Let’s face it, trying to stay awake on long hauls is not easy; regardless of all the tricks you’ve tried. The white noise of the tires, the same old scenery can eventually put anyone into a trance to where their mind just wants to drift off. All the energy drinks can promise to keep you awake can cause potential health risks and sugar crashes and still leave you feeling drowsy. Read the following for some tried and true tips from truckers for staying awake when driving.
Tips to stay awake
- Power nap before heading out on a long drive and at any point after you are in-route when you begin feeling too tired to focus on the road. Studies have shown that even if you sleep for an hour or less, your body feels more energized; this can help increase alertness, reaction time and stamina. However, do not try and fight your fatigue to save time; this can cause you to not only out yourself in harm’s way, but others too.
- Eat a healthy meal. While eating fast food when on the road is convenient; the fat, salt and sugar can make you tired. Instead, try eating energy food. Energy food consists of complex carbohydrates and protein, which can give you long-lasting stamina. Eat 100 percent whole grains, not the ones that “contain whole grains”. Instead, try lean meats, fruits, vegetables. These types of foods can help keep you awake and boost your energy. While eating is good, avoid large portions of food. Eating more small meals throughout the day is better than fewer large meals that make you tired.
- Take vitamins. Certain vitamins such as B’s and C’s, give you energy. Just make sure to take them with a healthy meal, or your body won’t absorb them and you won’t receive their full benefits.
- Move when you become tired. Pull over, get out of the cab stretch your legs and get some fresh air. Sitting for long extended periods can make you tired. You should move around to keep your blood flowing; this also helps keep your energy levels up. Keep the authorities happy at the same time by using a quick truck and trailer inspection as your excuse to stop driving for a short time.
- Crank up the volume on your music. Music affects your mood, which, in return, affects your fatigue levels. If you’re feeling a tired or even down, listen to some lively music that you can sing along with.
- Keep snacking. Make sure your snacks are healthy, though. Remember the M&Ms? Sure, they taste better than a piece of fruit, but you don’t want to ride that sugar rollercoaster when driving the long haul. Snack on something healthy instead, such as a bag of almonds.
- Listen to an interesting audio book. Keeping your mind occupied can help you stay awake. Maybe you like to pump your adrenaline with a scary novel, or maybe suspense is your thing. Just do not let yourself get bored when driving.
- Open your windows and let the oxygen flow. This works particularly well if it’s toasty warm in the cab and cold outside. Like diving into cold water, cold air gives your system a temporary jolt, shocking your sense into alertness. Careful, though, this only works temporarily, so you want to pull over at your next rest stop and take that power-nap.
- Keep yourself hydrated and avoid caffeine. You cannot let yourself dehydrate. Dehydration is an immediate fatigue-causer, however, don’t load up on coffee. Not only will the caffeine in coffee wear off, but caffeine is also a diuretic, which can make you urinate more than the water you should be drinking and increase your dehydration.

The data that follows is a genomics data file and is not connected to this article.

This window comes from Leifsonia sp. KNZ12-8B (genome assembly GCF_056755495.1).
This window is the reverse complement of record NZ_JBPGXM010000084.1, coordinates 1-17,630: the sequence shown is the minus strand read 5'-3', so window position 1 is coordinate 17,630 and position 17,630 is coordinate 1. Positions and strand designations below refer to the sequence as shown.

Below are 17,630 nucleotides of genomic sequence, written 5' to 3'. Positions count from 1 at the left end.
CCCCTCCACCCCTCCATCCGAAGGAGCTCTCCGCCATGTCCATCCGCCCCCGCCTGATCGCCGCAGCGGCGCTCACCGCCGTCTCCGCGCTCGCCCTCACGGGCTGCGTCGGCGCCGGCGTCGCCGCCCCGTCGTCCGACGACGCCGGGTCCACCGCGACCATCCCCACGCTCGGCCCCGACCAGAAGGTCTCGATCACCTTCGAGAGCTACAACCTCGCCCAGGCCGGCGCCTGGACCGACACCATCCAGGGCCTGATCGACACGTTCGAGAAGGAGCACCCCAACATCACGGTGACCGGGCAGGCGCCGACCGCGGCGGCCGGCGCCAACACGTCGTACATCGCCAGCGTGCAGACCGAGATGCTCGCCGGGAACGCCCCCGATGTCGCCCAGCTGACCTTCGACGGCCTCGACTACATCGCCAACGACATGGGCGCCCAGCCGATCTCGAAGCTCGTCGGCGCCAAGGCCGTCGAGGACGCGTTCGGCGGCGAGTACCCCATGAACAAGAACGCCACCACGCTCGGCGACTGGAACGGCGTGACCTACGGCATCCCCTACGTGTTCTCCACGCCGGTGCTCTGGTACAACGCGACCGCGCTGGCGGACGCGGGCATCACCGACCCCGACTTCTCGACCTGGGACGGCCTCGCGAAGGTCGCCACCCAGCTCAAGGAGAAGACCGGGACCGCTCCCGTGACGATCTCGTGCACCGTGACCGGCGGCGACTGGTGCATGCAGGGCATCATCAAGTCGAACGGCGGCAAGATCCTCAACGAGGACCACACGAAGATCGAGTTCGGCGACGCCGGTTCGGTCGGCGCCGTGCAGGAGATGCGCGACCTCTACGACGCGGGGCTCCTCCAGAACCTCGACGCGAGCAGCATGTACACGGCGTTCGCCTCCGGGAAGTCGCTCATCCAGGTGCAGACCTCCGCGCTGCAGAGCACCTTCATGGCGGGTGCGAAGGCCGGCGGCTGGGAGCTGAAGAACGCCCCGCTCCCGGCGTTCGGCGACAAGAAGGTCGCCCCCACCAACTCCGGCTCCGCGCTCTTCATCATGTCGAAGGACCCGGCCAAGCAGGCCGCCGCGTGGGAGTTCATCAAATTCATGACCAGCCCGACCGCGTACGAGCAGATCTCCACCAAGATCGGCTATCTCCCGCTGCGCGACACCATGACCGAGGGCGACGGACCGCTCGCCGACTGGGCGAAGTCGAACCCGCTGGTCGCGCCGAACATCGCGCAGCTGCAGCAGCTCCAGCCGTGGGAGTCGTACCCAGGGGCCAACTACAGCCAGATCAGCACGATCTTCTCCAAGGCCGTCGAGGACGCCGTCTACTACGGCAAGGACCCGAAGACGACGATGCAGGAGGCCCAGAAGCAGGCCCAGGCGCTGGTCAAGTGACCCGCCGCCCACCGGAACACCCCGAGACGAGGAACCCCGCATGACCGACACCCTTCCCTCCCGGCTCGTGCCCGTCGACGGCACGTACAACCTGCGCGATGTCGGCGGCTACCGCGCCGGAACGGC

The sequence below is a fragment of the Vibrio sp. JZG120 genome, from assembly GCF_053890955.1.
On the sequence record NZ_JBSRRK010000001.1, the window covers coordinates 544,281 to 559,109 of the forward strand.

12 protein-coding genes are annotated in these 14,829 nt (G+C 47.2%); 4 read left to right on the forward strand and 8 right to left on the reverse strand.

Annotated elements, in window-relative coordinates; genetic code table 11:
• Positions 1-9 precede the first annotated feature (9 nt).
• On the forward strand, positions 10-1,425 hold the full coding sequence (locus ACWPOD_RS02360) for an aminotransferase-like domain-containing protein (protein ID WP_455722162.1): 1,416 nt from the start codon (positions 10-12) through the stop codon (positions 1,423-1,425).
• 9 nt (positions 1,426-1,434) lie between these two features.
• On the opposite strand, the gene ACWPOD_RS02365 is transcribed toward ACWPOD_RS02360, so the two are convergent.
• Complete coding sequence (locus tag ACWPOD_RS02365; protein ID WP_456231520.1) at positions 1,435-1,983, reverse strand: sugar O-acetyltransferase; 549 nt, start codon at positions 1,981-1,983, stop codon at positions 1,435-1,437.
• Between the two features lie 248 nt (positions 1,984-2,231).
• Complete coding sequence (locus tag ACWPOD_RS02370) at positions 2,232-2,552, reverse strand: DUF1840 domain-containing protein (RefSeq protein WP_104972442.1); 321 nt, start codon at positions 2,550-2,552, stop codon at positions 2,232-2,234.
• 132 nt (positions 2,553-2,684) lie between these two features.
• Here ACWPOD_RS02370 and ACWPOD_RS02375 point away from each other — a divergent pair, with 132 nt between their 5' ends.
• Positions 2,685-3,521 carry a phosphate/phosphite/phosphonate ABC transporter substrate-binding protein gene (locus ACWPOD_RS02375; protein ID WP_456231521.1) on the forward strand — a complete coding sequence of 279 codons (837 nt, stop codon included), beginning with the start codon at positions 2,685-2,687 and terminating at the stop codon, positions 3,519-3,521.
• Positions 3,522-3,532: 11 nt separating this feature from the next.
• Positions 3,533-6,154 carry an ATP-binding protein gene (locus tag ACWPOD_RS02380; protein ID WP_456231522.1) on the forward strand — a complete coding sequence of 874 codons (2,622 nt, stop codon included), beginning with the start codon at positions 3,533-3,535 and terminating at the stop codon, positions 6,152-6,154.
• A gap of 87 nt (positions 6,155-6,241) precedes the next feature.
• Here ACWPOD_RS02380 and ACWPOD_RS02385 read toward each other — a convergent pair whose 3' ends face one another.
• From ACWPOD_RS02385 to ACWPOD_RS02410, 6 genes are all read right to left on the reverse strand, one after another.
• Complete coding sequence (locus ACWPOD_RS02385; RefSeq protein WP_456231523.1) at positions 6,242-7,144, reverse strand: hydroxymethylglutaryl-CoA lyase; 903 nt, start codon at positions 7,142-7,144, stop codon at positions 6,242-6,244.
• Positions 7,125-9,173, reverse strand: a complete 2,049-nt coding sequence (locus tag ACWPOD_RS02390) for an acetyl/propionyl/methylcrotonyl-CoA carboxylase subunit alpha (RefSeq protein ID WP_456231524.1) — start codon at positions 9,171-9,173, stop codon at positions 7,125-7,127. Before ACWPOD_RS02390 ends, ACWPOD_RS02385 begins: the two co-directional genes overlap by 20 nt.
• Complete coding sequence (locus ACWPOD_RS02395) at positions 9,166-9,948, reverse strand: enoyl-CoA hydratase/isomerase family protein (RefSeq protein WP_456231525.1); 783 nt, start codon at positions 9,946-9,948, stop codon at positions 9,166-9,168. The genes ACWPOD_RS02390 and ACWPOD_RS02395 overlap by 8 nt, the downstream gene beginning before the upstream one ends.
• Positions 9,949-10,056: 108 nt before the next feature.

- Turn the dashboard lights down. The high contrast lights on the dash compared to the pitch black of the open road at night, can eventually make a driver tired. To avoid this, turn them down just enough to keep the gauges lit and avoid looking at oncoming headlights.
- Keep your emotions in check. If you were recently in an argument or even if you get too excited this can wear you down making you feel fatigued.
- Take deep breaths. Deep breathing can help increase alertness, while raising blood oxygen levels. When this happens, it slows heart rates, lowers blood pressure and improves circulations, helping increase mental performance and boosting energy. Make sure to breathe by inhaling to the abdomen and not the chest.
Tips to optimize your sleep
At the end of your day/night, when it is time to turn in and get some good night’s sleep, it can be hard to turn off your body and brain. This can increase your sleepiness or having sleep deprivation when you get back on the road. Here are a few tips to help you get the rest you deserve.
- Do not take sleeping pills. This includes over-the-counter pills and melatonin.
- Do not go to bed until you are sleepy. If you have trouble sleeping, try going to bed later or getting up earlier.
- Get up at the same time every morning, even after a bad night’s sleep. The next night, you’ll be tired sooner.
- If you wake up in the middle of the night and can’t fall back to sleep, get out of bed and return only when you are sleepy.
- Avoid worrying, watching TV, reading scary books, and doing other things in bed besides sleeping. If you worry, read light fiction or watch TV, do that in a chair that’s not in the bedroom.
- Do not drink or eat anything caffeinated within six hours of bedtime.
- Avoid alcohol. It is relaxing at first but can lead to insomnia when it clears your system.
- Spend time outdoors. People exposed to daylight or bright light therapy sleep better.
According to the National Highway Traffic Safety Administration (NHTSA), drowsiness is the result of 100,000 crashes and 1,800 deaths in the U.S. each year from truck driver fatigue. Normally, the deaths/injured are the truckers themselves. It is important for an owner operator to take responsibility and ensure they are prepared for the long haul by being rested and knowing the warning signs of fatigue. Partner with Non-Forced Dispatch as you will have more control of your sleep patterns and routines when you have control over the hauls you choose to take on.